|Directed by||Timur Bekmambetov|
|Produced by||Timur Bekmambetov|
|Written by||Dmitriy Aleynikov|
|Starring||Alina Bulynko |
|Narrated by||Konstantin Khabensky|
|Music by||Pavel Yesenin|
|Edited by||Andrey Mesnyankin|
|13 December 2010 (Kazakhstan)|
16 December 2010 (Russia)
|Box office||$22 794 861|
Yolki (Russian: Ёлки, meaning New Year Trees), also known as Six Degrees of Celebration, is a 2010 Russian comedy film directed by Timur Bekmambetov. As of 2017, six films have been made in the series. It is the most successful non-animated film franchise in Russia.
The films in the series represent a Russian tradition of the New Year's Movie where films that take place during the holiday season tap into the vein of hope, optimism, and possibility associated with New Year's in the Russian culture. Other examples include The Irony of Fate and The Irony of Fate 2 (also directed by Bekmambetov). Typically such films are released in December, just before the start of the holidays in Russia.
The film takes place in 11 different cities in Russia and tells the story of a series of different characters whose acquaintance is purely coincidental. The characters find themselves on New Year's Eve in difficult situations which they can only escape if they find help, by miracle or through six degrees of separation. According to this theory all the people on Earth are connected through six handshakes.
The film begins in Kaliningrad, the last city in Russia to celebrate the New Year. The story revolves around a local orphanage during the holiday. One orphan girl Varya, makes other children believe that her father is the Russian president. They promise to stop harassing her if her father blesses her with an encrypted message during the traditional televised New Year's Address. She does not know what to do, and her friend Vova tries to help and tells her about the Six Degrees of Separation theory. The characters in the film are a student, a thief and his connections with the policeman who caught him, a taxi driver in love with a famous pop singer, a businessman rushing to his beloved, two snowboarders. And so with the Caucasian snow cleaner at the Red Square, Varia's request is passed on to the Russian president who notices the encrypted message written on the snow in the Kremlin courtyard. On the New Year's Eve, the phrase "Santa Claus helps the one who helps himself" appears in the president's speech (Dmitri Medvedev makes a cameo appearance), thus verifying the theory of six degrees of separation.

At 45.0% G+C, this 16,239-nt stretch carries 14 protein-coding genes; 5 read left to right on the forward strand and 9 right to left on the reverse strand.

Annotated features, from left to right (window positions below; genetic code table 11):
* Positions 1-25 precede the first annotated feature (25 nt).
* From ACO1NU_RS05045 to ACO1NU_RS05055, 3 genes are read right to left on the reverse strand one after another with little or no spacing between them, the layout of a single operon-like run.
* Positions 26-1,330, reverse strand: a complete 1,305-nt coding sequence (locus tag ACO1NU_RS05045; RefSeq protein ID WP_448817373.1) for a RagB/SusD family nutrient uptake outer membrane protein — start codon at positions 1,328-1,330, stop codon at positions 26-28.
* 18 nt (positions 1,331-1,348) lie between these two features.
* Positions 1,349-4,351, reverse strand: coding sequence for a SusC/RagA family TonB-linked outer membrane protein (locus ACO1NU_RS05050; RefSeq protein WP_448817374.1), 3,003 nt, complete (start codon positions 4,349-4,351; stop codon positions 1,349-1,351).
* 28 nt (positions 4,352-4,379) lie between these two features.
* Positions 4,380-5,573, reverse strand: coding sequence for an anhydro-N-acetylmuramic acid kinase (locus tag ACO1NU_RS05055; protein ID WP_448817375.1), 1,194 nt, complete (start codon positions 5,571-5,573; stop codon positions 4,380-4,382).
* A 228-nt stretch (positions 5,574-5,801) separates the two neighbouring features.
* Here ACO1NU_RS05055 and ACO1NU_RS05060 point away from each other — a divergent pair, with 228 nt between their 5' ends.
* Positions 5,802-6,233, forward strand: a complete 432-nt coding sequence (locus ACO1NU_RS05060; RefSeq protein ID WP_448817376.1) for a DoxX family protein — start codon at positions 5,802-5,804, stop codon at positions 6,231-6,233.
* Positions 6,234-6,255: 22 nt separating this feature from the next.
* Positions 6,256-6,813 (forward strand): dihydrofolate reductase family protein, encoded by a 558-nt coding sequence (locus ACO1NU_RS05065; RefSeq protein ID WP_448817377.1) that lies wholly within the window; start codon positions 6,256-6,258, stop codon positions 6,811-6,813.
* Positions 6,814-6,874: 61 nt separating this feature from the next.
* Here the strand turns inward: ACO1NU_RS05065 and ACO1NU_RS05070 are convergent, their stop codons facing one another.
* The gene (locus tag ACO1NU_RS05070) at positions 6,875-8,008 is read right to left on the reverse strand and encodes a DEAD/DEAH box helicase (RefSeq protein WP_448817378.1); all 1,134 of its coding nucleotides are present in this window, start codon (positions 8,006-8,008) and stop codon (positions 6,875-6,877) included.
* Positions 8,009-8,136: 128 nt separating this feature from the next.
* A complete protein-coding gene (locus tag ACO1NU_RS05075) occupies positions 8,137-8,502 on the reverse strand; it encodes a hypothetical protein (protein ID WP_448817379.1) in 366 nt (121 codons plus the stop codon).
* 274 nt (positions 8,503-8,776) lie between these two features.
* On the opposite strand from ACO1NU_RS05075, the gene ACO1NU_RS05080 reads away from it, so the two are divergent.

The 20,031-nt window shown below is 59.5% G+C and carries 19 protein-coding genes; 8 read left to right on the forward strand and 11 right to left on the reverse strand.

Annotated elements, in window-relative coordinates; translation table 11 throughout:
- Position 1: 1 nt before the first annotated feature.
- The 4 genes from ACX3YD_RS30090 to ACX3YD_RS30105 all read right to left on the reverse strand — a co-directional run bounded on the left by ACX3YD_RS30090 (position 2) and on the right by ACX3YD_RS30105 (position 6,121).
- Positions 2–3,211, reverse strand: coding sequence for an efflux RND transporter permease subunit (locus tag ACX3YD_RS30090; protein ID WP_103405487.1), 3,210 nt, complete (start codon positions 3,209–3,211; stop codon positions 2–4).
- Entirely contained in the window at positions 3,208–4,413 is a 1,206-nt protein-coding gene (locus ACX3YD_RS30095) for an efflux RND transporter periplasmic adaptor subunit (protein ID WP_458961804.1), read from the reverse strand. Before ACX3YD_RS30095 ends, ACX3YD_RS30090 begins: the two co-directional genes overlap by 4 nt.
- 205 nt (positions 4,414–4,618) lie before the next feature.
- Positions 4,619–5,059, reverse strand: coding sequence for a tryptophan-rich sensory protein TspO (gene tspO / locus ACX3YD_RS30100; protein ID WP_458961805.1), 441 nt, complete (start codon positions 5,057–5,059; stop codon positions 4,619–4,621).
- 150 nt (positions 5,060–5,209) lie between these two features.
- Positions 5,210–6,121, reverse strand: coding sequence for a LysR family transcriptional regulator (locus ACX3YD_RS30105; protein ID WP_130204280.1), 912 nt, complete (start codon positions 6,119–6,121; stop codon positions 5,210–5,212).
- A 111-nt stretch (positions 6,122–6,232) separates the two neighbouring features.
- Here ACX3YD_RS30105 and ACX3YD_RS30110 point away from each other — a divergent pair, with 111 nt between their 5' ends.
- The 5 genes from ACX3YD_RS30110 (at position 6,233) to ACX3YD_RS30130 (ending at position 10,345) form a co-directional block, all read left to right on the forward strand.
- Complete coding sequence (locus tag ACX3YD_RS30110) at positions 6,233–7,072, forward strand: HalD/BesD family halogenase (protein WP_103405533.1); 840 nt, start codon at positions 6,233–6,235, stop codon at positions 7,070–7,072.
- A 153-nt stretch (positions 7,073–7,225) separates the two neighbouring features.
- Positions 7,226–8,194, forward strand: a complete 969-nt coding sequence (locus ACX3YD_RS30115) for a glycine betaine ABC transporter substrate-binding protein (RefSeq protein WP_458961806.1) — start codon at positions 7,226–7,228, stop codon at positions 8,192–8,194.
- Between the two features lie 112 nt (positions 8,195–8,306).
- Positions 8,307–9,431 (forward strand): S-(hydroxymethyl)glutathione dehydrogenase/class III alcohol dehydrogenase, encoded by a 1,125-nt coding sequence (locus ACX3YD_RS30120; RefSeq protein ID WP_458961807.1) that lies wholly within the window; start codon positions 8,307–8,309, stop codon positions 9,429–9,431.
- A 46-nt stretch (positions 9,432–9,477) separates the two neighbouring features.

- Alina Bulynko as Varvara
- Sergey Pokhodaev as Vova
- Ivan Urgant as Boris Vorobyov
- Sergey Svetlakov as Evgeniy Pavlovich
- Elena Plaksina as Olya
- Vera Brezhneva as herself
- Nikita Presnyakov as Pasha Bondarev, cab driver
- Boris Khvoshnyansky as Fyodor
- Artur Smolyaninov as Aleksey
- Sergey Garmash as Valery Sinitsyn, police captain
- Ekaterina Vilkova as Alina
- Baimurat Allaberiyev as Yusuf
- Yolki is one of the only movies in recent memory to cast a state executive (Dmitry Medvedev).
A spin-off was released in 2015, titled Paws, Bones & Rock'n'roll. It was centered around the dogs which appeared in Yolki 3.
As of 2018, Yolki 3 is the most profitable film of the series.
- "ЕЛКИ". Kinobusiness.
- Vladimir Kozlov. "Russian New Year's Themed Comedy Tops Holiday Box Office". The Hollywood Reporter.
- "Вышел трейлер новых "Елок"". Lenta.ru.